[pullquote]”A man is rich in proportion to the number of things which he can afford to let alone.” – Henry David Thoreau[/pullquote]
There are all kinds of minimalism and minimalist philosophies. Some people believe that in order to be a minimalist you must not own more than 100 things. Others believe that that it is merely intentional living. Some bring a spiritual, almost religious, aspect to their minimalism while others are decidedly practical and agnostic. I guess if you had to put a label on it, I would call my minimalism – mindful consumption.
Before I decided to take early retirement, sell most of my possessions and travel the world I felt like I was in a rut. I was living a pretty typical middle-class lifestyle but it felt hollow. I had plenty of possessions and toys but they brought me little joy. On top of that much of my time was engaged with cleaning, maintaining, licensing, updating, troubleshooting and rearranging my “stuff”. I wanted more freedom in my life to do things that interested me but I was being crushed under the weight of my possessions. My accumulation of “stuff” had become more of a burden than a blessing.
So, I decided to take control and pare my belongings down to what I truly felt I needed or brought me pleasure. Actually, it is an ongoing process and I have done that a few times. I now have only a minimum of possessions but I feel that I live very richly. Escaping the consumer culture that I had built my life around freed me from being overwhelmed by things that in hindsight were purchased only for the fleeting thrill of acquisition. I no longer fear losing my possessions (or pay to insure them) because I have so few and, they could be easily replaced. It is also nice not being as vulnerable to advertisers whose main reason for existence is to get me to put my hard earned money into their pockets.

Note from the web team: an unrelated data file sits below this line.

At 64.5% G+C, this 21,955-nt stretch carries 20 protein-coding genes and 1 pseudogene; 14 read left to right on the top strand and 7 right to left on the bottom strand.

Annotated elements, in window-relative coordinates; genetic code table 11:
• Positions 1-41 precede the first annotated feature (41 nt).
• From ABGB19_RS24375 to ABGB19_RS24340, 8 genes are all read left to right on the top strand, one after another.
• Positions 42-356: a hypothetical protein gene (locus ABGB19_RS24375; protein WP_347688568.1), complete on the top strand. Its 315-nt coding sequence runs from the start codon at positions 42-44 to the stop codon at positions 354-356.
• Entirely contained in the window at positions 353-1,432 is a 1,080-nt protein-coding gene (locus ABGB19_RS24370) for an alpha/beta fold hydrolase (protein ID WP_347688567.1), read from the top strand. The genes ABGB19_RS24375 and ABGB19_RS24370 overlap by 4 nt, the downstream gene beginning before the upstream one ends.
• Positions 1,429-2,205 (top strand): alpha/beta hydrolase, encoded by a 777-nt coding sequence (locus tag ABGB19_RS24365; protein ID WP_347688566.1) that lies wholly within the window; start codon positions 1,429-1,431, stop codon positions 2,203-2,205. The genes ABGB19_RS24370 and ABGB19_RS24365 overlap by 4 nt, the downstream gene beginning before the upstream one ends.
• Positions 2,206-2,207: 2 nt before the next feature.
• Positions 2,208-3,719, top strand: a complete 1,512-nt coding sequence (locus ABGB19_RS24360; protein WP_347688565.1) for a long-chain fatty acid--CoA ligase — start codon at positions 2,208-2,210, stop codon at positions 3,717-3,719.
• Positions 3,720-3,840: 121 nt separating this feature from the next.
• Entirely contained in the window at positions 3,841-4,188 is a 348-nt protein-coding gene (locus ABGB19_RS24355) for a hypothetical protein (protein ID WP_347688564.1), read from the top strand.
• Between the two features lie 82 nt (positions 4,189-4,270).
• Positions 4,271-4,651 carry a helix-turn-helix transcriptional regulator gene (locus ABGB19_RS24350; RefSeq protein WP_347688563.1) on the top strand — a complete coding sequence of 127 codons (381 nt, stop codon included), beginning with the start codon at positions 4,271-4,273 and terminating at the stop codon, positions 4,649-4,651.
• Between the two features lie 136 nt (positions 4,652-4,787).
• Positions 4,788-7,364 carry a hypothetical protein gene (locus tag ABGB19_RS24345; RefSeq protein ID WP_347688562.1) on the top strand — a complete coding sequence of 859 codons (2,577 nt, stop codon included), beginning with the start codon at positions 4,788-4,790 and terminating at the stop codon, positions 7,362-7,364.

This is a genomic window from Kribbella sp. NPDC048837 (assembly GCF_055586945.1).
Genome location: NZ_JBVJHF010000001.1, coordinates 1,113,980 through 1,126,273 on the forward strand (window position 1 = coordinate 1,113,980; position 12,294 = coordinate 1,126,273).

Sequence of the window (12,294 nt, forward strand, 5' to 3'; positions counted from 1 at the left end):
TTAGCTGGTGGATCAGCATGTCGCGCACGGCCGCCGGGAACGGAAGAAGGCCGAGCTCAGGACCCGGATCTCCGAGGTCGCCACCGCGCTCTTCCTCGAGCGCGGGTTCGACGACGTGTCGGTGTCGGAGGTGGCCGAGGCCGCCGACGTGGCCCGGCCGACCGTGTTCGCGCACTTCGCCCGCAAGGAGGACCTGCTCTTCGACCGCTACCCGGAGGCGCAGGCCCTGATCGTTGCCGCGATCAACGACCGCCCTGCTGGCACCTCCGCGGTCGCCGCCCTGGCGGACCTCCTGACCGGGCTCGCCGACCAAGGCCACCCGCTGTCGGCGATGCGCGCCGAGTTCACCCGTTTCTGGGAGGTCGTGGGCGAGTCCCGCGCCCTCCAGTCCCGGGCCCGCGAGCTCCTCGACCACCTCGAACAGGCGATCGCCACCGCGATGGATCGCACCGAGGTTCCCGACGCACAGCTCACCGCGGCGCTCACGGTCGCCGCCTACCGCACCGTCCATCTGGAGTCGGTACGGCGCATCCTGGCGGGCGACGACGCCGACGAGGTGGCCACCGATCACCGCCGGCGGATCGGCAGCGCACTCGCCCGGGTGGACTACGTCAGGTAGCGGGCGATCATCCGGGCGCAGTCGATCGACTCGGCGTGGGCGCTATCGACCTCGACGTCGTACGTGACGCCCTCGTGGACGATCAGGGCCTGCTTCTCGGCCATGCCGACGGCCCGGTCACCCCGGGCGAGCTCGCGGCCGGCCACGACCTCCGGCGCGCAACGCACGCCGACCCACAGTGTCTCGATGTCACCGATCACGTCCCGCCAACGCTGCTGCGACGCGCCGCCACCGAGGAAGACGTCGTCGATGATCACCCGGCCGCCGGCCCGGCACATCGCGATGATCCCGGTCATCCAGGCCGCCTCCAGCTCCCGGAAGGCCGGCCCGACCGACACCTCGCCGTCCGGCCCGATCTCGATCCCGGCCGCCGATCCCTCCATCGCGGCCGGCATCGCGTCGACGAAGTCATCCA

[pullquote] “The price of anything is the amount of life you exchange for it.” – Henry David Thoreau[/pullquote]
I am sure there would be those that would argue that my lifestyle is hardly one of minimalism. I try to live every day for maximum enjoyment and adventure. One day may find me camping in the jungle eating food from a can and the next by the beach at a five-star resort. If I need to rent a car, I rent a car. If I need to get on an airplane, I get on an airplane. To me, it is about variety. If I want to buy something – after consciously and deliberately deciding to – I do so without guilt. When I decided to sell everything I own and live a life of minimum possessions this was what I had in mind. I never intended to be modern-day acetic, just more mindful of my consumption.
Minimalism has made me aware of how we as consumers are manipulated into buying things we don’t need. How something that one day seemed very appealing to own can quickly turn into a burden.
It has shown me how much time is wasted earning money to purchase something only for that temporary rush of consumerism. It has also taught me that I don’t have to possess something to get pleasure from it or admire its beauty. A painting on the wall of a museum is just as beautiful as one of the walls of my house.
Minimalism has brought me freedom of location. I can pack-up and move to a new location anywhere in the world with just a few checked bags on an airplane. It has brought me sanity because I don’t have to search through hundreds of things looking of something. It has freed me from worry and that overwhelming feeling you get when things are spiraling out of control. My kind of minimalism isn’t about happiness, but it has made me happier. It isn’t about finances even though it does save me money. It is about freedom.
There is a luxury in living life unimpeded by your possessions. For me, minimalism is a way of managing my time and resources in ways that simplifies things and allows me to concentrate on the things that matter. Giving up everything gained me the world.